Decided I wanted to make my own headlight. So first I bought a cool looking lens for an old chevy. Then I drew a cad model of what I wanted the headlight to look like.
Then I modified to be constructed from pieces 3/16 thick.
Then used that cad model to make templates:
Cut out some 3/16 316SS plate to the dimensions of the template:
Then start welding. Remember to take a selfie.
Welding it in small layers helps. Remember to keep it clamped.
Let it fully cool before unclamping and rewilding:
Ultimately it was pretty good welding practice, but I got bored and started rushing.
Time to start sanding… getting there:
Fast forward a couple hours. By no means a perfect polish, but it’s just gotta reflect light:
Clamp the lid onto the body:
And match drill/tap/cbore:
Now fast forward about 8 hours:
Overall I do not recommend this method of construction. I kept sanding totally through my welds, which required a lot of rewelding. Very frustrating. Next time I think I’ll pay someone to hog the rough shape out of billet before sanding smooth. About a 25 hour endeavor to get to this point. Still needs mounts and a bulb holder, that’s why it isn’t fully polished.
How do you find the internal cables to work? All the ones I’ve felt, have an AWFUL amount of play/dead space before they do anything? Have I just felt shitty ones? Are my big ape hands not precise enough?
I rode his CB550 and it’s similar to what you described. Same with my CB550. I’m probably ditching mine to be honest.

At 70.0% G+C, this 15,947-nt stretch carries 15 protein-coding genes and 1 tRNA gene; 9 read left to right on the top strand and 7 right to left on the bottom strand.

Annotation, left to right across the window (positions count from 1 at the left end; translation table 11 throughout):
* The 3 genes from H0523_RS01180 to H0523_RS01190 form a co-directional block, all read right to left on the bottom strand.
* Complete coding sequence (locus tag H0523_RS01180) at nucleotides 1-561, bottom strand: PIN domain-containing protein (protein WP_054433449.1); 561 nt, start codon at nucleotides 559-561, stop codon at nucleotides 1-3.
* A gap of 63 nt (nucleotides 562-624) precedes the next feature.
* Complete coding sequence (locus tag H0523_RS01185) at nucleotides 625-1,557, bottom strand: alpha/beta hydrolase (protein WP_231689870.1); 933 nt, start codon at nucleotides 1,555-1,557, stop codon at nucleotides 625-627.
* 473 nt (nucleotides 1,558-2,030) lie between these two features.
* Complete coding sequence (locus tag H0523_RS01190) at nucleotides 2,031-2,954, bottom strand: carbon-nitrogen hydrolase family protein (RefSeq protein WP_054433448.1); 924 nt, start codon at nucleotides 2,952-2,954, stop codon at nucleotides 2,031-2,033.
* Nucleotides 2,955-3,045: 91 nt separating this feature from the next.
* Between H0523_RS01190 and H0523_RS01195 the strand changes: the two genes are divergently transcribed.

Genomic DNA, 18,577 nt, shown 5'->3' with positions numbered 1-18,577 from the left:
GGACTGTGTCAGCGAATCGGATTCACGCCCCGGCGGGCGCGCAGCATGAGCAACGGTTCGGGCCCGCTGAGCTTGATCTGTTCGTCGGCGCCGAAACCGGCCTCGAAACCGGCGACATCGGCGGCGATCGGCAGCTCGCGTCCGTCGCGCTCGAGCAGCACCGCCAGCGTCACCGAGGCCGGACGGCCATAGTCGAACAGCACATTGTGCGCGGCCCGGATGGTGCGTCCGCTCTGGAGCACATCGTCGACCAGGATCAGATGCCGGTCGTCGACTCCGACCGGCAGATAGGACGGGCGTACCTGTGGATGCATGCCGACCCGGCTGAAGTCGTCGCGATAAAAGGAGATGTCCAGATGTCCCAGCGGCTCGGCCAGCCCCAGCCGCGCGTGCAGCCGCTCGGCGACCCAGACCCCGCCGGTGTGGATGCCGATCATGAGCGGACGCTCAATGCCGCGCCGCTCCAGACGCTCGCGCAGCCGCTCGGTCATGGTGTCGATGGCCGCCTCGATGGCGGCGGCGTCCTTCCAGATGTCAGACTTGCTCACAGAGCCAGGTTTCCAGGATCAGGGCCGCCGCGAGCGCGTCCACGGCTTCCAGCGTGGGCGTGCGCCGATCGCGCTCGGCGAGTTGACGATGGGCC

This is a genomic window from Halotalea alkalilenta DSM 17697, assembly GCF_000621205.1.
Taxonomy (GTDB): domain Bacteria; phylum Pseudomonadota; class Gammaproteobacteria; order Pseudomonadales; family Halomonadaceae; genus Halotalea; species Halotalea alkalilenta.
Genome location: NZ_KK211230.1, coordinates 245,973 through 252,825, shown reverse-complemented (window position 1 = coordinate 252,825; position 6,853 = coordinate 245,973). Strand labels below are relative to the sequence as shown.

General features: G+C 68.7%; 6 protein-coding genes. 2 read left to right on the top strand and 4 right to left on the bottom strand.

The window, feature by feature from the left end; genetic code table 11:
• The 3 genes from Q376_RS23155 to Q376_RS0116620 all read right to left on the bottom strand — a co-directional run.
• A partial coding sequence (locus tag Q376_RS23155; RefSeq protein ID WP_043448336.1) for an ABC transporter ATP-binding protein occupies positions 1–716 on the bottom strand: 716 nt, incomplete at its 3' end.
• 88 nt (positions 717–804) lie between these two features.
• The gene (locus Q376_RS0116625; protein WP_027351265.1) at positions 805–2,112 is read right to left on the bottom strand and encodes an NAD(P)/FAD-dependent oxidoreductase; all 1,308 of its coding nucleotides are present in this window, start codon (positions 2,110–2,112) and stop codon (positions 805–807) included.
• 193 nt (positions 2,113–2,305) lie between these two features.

Exile is what I used on my shovel/panhead. Feels nice. The one on my CB is a slipstreem, but I damaged it a bit when installing it. I am trying a barnstorm unit on this build, because the OD is 1".
The one on gennaro’s CB is about the crappiest one you can buy.
The free play can be eliminated, if you want, but it doesn’t bother me.
If you want smooth and responsive don’t go internal throttle, IMO. I’d suggest it if you care just for function.
The one on both my panhead and shovelhead are super smooth and super responsive. The return spring on the panhead is the weakest spring ever and it snaps right back. They were also expensive.
Do you know what the beam pattern looks like through that glass? I think the light style is awesome but is it also functional?
i never had an issue with my exile internal throttle and its been on my pan for like 5 years
It’s a flood beam so it won’t really have a pattern. It’s not like I’m going to be bombing through the backroads at 3 am on this bike.
Under normal circumstances I wouldn’t even bother posting about something as simple as a headlight support bracket, but this one has a little twist so here it is:
First I made a drawing, then using a center drill, marked a bunch of key locations on a hunk of 7GA 316SS. Using a compass and a scribe, I added the outline of the part.
Drill some holes.
Make some slots:
Now you can see why there were so many extra holes for a part that only needs two bolts. Not having a CNC forces me to use the rotary table whenever I need to circular mill something.
First slot done. Then unbolt and move to the other hole. This wouldn’t work if you needed high precision, but this is a low precision slot. Will become apparent later:
Second slot done:
Cut it out on your saw with a shitty blade:
Then get it more accurate with a sander:
Next, cut out another piece out of some thinner 316. This is 12ga or ~.100
Weld ‘em together.
Use an endmill to start a hole:
And a drill bit to finish:
That’s what he was doing…